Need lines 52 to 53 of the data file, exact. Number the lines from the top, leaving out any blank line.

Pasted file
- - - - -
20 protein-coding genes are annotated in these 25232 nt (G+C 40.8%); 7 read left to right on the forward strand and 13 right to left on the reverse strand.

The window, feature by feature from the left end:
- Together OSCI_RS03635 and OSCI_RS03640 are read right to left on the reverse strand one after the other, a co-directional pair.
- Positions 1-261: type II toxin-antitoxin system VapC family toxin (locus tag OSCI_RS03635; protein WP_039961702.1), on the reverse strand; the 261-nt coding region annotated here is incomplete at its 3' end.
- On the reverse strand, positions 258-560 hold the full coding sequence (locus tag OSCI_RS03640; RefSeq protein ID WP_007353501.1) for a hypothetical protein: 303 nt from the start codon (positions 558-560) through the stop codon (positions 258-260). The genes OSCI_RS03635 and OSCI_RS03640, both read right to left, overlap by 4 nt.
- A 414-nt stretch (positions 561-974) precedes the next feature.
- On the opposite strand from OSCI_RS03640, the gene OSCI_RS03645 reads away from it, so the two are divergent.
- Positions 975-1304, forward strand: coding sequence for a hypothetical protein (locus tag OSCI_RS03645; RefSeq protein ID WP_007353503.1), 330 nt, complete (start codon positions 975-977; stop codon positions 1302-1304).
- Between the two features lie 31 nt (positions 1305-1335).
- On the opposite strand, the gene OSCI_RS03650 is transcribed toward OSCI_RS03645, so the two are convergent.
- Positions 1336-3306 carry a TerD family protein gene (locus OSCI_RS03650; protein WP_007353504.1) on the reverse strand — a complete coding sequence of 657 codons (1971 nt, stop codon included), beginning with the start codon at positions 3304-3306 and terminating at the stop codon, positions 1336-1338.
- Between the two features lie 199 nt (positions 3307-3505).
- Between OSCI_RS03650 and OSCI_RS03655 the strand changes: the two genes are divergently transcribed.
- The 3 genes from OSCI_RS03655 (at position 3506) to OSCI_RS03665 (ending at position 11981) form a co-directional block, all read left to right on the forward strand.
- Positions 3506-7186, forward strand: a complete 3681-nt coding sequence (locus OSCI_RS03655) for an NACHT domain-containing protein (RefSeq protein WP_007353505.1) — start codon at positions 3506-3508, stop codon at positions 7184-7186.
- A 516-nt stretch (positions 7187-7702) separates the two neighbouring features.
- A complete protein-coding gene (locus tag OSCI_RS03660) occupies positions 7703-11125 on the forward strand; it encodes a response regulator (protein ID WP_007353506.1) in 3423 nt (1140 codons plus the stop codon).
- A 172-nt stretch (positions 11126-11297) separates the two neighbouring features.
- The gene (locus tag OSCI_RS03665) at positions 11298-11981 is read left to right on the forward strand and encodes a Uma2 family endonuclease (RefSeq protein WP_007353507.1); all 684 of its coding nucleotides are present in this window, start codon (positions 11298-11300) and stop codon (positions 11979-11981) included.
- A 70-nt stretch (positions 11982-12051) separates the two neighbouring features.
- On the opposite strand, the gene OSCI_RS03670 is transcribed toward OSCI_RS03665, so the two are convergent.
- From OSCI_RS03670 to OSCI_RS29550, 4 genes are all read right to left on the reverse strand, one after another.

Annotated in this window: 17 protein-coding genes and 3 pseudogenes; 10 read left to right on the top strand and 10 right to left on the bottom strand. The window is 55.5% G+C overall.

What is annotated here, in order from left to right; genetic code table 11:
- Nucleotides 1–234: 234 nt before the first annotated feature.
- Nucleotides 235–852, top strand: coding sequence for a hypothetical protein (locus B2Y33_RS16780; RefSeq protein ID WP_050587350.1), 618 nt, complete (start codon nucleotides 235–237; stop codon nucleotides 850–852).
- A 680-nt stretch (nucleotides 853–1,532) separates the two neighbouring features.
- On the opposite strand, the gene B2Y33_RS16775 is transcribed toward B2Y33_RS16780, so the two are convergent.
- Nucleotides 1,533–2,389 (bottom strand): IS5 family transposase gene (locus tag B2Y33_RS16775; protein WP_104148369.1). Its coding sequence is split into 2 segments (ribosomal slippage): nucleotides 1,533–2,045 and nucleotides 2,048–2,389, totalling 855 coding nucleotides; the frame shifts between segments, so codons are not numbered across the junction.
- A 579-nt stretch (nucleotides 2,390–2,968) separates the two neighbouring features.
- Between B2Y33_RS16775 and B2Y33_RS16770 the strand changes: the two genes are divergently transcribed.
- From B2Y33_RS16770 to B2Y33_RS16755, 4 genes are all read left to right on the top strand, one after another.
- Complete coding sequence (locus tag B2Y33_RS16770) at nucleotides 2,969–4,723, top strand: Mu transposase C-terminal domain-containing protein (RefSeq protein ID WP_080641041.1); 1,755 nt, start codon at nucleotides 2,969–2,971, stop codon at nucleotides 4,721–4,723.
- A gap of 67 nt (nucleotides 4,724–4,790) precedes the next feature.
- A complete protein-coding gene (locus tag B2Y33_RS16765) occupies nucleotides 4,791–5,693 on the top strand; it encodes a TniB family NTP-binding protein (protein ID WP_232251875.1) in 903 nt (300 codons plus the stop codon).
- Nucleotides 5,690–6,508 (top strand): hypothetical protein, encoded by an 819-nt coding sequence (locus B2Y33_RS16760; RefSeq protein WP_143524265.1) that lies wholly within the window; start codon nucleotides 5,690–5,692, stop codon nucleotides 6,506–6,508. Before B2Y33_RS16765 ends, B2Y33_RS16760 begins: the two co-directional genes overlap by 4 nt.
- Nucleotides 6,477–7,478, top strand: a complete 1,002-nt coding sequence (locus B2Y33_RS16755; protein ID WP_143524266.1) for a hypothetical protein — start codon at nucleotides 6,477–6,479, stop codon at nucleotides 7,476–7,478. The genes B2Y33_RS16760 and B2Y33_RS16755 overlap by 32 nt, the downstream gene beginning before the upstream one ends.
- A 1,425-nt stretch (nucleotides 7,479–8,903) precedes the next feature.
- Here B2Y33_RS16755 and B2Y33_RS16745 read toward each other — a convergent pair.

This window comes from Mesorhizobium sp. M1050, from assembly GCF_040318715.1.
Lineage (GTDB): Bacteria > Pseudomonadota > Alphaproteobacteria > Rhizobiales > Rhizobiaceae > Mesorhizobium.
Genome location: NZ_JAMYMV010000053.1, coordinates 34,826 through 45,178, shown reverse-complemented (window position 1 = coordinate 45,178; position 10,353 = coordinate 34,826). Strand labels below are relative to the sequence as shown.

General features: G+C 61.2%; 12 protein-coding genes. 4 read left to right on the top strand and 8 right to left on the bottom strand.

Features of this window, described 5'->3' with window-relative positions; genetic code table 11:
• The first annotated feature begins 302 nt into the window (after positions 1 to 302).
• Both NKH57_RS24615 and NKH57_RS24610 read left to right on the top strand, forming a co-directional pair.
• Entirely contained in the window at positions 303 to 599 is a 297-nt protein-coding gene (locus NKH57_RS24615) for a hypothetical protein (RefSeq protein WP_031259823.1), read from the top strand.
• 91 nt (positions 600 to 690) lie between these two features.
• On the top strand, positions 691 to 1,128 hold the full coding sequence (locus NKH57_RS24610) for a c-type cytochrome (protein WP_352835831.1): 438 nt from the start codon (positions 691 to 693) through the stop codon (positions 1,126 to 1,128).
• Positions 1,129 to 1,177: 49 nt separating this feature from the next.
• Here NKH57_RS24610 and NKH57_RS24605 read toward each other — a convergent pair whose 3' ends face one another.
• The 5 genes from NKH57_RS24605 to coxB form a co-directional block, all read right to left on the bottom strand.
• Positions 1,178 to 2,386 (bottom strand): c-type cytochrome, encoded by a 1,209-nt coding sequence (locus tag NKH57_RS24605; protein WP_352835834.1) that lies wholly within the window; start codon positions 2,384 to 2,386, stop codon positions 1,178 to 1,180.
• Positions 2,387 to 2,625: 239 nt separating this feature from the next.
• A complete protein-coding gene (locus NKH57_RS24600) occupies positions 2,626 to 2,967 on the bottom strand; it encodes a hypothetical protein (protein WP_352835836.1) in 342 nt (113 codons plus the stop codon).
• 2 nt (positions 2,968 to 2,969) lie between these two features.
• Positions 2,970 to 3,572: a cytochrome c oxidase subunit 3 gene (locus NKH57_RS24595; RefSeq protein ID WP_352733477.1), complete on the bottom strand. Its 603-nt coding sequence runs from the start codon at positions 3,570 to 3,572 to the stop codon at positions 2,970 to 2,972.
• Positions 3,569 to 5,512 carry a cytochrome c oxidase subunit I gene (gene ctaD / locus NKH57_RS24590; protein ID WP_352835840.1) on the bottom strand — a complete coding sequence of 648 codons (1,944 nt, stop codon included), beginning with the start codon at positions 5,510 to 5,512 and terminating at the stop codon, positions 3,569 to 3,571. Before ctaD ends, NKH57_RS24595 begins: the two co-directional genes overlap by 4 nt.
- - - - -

• The 5 genes from NKH57_RS24605 to coxB form a co-directional block, all read right to left on the bottom strand.
• Positions 1,178 to 2,386 (bottom strand): c-type cytochrome, encoded by a 1,209-nt coding sequence (locus tag NKH57_RS24605; protein WP_352835834.1) that lies wholly within the window; start codon positions 2,384 to 2,386, stop codon positions 1,178 to 1,180.